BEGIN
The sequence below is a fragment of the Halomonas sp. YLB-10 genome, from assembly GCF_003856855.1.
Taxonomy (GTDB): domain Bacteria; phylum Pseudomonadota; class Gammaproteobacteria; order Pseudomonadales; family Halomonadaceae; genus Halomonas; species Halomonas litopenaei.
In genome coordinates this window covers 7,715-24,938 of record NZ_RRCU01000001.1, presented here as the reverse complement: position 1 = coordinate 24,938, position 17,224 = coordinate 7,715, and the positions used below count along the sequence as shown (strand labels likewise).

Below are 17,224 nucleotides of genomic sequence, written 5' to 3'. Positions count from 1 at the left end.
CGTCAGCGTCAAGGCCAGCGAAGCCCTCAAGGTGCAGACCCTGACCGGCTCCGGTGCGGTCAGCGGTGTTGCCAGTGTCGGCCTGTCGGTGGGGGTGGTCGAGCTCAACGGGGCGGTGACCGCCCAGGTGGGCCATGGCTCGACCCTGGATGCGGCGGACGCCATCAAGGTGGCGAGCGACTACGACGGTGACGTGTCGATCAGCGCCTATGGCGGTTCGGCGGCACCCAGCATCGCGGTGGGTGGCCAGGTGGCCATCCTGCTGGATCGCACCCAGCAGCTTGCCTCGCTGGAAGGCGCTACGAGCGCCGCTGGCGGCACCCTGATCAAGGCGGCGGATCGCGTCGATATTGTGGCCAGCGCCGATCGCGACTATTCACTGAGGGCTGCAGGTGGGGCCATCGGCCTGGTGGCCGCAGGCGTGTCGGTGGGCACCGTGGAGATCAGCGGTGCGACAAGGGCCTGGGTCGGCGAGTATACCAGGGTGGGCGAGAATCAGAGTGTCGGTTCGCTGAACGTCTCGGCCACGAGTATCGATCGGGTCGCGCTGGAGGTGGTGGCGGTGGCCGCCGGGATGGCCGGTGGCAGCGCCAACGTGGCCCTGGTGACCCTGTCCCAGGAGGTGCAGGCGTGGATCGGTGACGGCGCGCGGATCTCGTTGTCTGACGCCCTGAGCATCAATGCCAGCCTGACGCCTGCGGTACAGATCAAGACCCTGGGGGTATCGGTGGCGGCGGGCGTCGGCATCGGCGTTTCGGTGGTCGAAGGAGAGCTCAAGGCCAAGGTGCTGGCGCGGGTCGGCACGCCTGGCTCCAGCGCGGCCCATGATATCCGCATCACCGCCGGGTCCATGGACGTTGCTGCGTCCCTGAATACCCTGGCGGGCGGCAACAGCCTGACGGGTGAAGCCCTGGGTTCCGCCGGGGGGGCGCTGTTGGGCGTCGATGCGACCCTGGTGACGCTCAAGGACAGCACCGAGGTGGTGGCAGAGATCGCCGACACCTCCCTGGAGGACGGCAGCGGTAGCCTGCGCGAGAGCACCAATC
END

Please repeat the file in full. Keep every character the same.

The sequence below is a fragment of the Halomonas sp. YLB-10 genome, from assembly GCF_003856855.1.
Taxonomy (GTDB): domain Bacteria; phylum Pseudomonadota; class Gammaproteobacteria; order Pseudomonadales; family Halomonadaceae; genus Halomonas; species Halomonas litopenaei.
In genome coordinates this window covers 7,715-24,938 of record NZ_RRCU01000001.1, presented here as the reverse complement: position 1 = coordinate 24,938, position 17,224 = coordinate 7,715, and the positions used below count along the sequence as shown (strand labels likewise).

Below are 17,224 nucleotides of genomic sequence, written 5' to 3'. Positions count from 1 at the left end.
CGTCAGCGTCAAGGCCAGCGAAGCCCTCAAGGTGCAGACCCTGACCGGCTCCGGTGCGGTCAGCGGTGTTGCCAGTGTCGGCCTGTCGGTGGGGGTGGTCGAGCTCAACGGGGCGGTGACCGCCCAGGTGGGCCATGGCTCGACCCTGGATGCGGCGGACGCCATCAAGGTGGCGAGCGACTACGACGGTGACGTGTCGATCAGCGCCTATGGCGGTTCGGCGGCACCCAGCATCGCGGTGGGTGGCCAGGTGGCCATCCTGCTGGATCGCACCCAGCAGCTTGCCTCGCTGGAAGGCGCTACGAGCGCCGCTGGCGGCACCCTGATCAAGGCGGCGGATCGCGTCGATATTGTGGCCAGCGCCGATCGCGACTATTCACTGAGGGCTGCAGGTGGGGCCATCGGCCTGGTGGCCGCAGGCGTGTCGGTGGGCACCGTGGAGATCAGCGGTGCGACAAGGGCCTGGGTCGGCGAGTATACCAGGGTGGGCGAGAATCAGAGTGTCGGTTCGCTGAACGTCTCGGCCACGAGTATCGATCGGGTCGCGCTGGAGGTGGTGGCGGTGGCCGCCGGGATGGCCGGTGGCAGCGCCAACGTGGCCCTGGTGACCCTGTCCCAGGAGGTGCAGGCGTGGATCGGTGACGGCGCGCGGATCTCGTTGTCTGACGCCCTGAGCATCAATGCCAGCCTGACGCCTGCGGTACAGATCAAGACCCTGGGGGTATCGGTGGCGGCGGGCGTCGGCATCGGCGTTTCGGTGGTCGAAGGAGAGCTCAAGGCCAAGGTGCTGGCGCGGGTCGGCACGCCTGGCTCCAGCGCGGCCCATGATATCCGCATCACCGCCGGGTCCATGGACGTTGCTGCGTCCCTGAATACCCTGGCGGGCGGCAACAGCCTGACGGGTGAAGCCCTGGGTTCCGCCGGGGGGGCGCTGTTGGGCGTCGATGCGACCCTGGTGACGCTCAAGGACAGCACCGAGGTGGTGGCAGAGATCGCCGACACCTCCCTGGAGGACGGCAGCGGTAGCCTGCGCGAGAGCACCAATC